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FDA approves Susvimo continuous drug delivery implant for AMD

Genentech Susvimo

The US Food and Drug Administration (FDA) has approved the Susvimo implant which delivers ranibizumab continuously, offering patients living with neovascular age-related macular degeneration (nAMD) an alternative to more frequent anti-VEGF eye injections.

Genentech’s Susvimo (ranibizumab injection) 100 mg/mL for intravitreal use via ocular implant has been approved for the treatment of nAMD in patients who have previously responded to at least two anti-VEGF injections.

Previously called Port Delivery System with ranibizumab (Lucentis), the implant is the first and only FDA-approved treatment for nAMD that offers as few as two treatments per year.

The European Medicines Agency (EMA) is also currently reviewing the implant for the treatment of nAMD.

Dr Carl Regillo, chief of retina service at Wills Eye Hospital in Philadelphia, said Susvimo represents a major advancement in the treatment of retinal disease, and is an important new option for patients with wet AMD.

“With Susvimo, my patients now have an option that can help them maintain their vision as well as anti-VEGF injections, but on a more manageable twice-yearly treatment schedule,” he said.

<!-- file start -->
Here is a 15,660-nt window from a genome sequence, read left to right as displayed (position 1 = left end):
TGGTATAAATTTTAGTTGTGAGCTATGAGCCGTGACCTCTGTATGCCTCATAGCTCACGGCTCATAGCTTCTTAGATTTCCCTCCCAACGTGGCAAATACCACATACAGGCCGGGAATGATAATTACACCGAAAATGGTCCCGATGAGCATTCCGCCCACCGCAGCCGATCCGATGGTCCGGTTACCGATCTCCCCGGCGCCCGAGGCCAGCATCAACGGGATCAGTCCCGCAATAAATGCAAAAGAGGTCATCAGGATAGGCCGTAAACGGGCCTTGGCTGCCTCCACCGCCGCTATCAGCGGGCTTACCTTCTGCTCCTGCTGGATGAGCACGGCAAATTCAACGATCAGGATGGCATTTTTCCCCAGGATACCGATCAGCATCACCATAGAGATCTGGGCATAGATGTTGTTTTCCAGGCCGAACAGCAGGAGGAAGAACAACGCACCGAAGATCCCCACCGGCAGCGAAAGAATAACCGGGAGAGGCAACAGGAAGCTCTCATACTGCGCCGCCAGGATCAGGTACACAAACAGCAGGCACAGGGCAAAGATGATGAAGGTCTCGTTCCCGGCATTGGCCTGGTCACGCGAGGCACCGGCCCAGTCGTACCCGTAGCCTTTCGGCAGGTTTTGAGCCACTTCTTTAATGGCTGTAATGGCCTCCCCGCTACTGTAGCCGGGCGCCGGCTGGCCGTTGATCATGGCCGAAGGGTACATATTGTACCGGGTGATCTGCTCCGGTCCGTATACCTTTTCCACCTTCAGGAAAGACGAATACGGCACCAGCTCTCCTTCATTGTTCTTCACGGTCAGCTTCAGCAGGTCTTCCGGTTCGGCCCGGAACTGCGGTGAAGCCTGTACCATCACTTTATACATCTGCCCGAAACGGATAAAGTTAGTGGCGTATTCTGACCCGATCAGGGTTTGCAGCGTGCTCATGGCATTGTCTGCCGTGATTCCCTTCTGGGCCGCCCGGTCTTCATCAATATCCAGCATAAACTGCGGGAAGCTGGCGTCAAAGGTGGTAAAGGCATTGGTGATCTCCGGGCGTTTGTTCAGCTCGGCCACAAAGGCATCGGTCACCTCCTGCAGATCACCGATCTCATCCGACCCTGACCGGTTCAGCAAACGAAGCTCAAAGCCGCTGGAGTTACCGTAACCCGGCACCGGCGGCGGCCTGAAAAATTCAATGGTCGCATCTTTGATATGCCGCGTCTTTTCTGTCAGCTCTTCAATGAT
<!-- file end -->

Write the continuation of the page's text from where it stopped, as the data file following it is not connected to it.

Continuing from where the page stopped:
Regillo is also an investigator in the Archway study, the results of which the FDA’s approval is based.

The implant is surgically inserted into the eye during a one-time, outpatient procedure and refilled every six months. If necessary, supplemental ranibizumab treatment can be given to the affected eye while the Susvimo implant is in place.

Dr Levi Garraway, chief medical officer and head of global product development, said Susvimo’s approval builds on Genentech’s long-standing commitment to people living with vision-threatening conditions.

“We believe that Susvimo can help people with wet AMD preserve their vision while potentially alleviating the treatment burden associated with current standards of care,” he said.

Genentech said the FDA’s approval is based on positive results from the Phase 3 Archway study primary analysis, which showed wet AMD patients treated with Susvimo achieved and maintained vision gains equivalent to monthly ranibizumab injections at weeks 36 and 40 of treatment. In addition, only 1.6% of Susvimo patients received supplemental ranibizumab treatment before their first refill, and more than 98% could go six months before their first refill.

However, the Susvimo implant has been associated with a three-fold higher rate of endophthalmitis than monthly intravitreal injections of ranibizumab. In clinical trials, 2% of patients receiving an implant experienced at least one episode of endophthalmitis.

Susvimo will be available in the United States in the coming months.

Speaking about tackling treatment adherence in AMD as part of Macula Month in May last year, vitreoretinal ophthalmologist Associate Professor Andrew Chang, medical director of the Sydney Retina Clinic, said optimal visual outcomes of intravitreal therapy in the long-term depends on continuous monitoring and treatment, and optimising adherence and compliance.

“We’re now individualising treatment, it’s more nuanced with drugs that can last longer, potentially reducing treatment for some patients to six-monthly injections.”

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